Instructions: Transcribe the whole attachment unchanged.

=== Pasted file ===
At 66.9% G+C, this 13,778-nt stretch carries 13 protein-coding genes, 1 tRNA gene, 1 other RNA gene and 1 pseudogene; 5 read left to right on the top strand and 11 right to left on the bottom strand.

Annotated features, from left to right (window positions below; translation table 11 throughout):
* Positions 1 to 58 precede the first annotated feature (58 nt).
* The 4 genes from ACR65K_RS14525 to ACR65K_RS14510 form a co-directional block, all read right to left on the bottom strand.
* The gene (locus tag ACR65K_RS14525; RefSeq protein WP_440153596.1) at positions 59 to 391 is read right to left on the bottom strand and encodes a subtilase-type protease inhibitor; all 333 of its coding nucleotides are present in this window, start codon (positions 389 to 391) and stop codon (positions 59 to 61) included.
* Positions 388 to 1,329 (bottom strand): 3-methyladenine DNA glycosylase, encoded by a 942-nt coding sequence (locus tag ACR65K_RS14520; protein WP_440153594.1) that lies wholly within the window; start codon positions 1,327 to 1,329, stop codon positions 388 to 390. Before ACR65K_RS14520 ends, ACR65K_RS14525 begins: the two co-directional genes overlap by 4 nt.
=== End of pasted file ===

At 66.9% G+C, this 13,778-nt stretch carries 13 protein-coding genes, 1 tRNA gene, 1 other RNA gene and 1 pseudogene; 5 read left to right on the top strand and 11 right to left on the bottom strand.

Annotated features, from left to right (window positions below; translation table 11 throughout):
* Positions 1 to 58 precede the first annotated feature (58 nt).
* The 4 genes from ACR65K_RS14525 to ACR65K_RS14510 form a co-directional block, all read right to left on the bottom strand.
* The gene (locus tag ACR65K_RS14525; RefSeq protein WP_440153596.1) at positions 59 to 391 is read right to left on the bottom strand and encodes a subtilase-type protease inhibitor; all 333 of its coding nucleotides are present in this window, start codon (positions 389 to 391) and stop codon (positions 59 to 61) included.
* Positions 388 to 1,329 (bottom strand): 3-methyladenine DNA glycosylase, encoded by a 942-nt coding sequence (locus tag ACR65K_RS14520; protein WP_440153594.1) that lies wholly within the window; start codon positions 1,327 to 1,329, stop codon positions 388 to 390. Before ACR65K_RS14520 ends, ACR65K_RS14525 begins: the two co-directional genes overlap by 4 nt.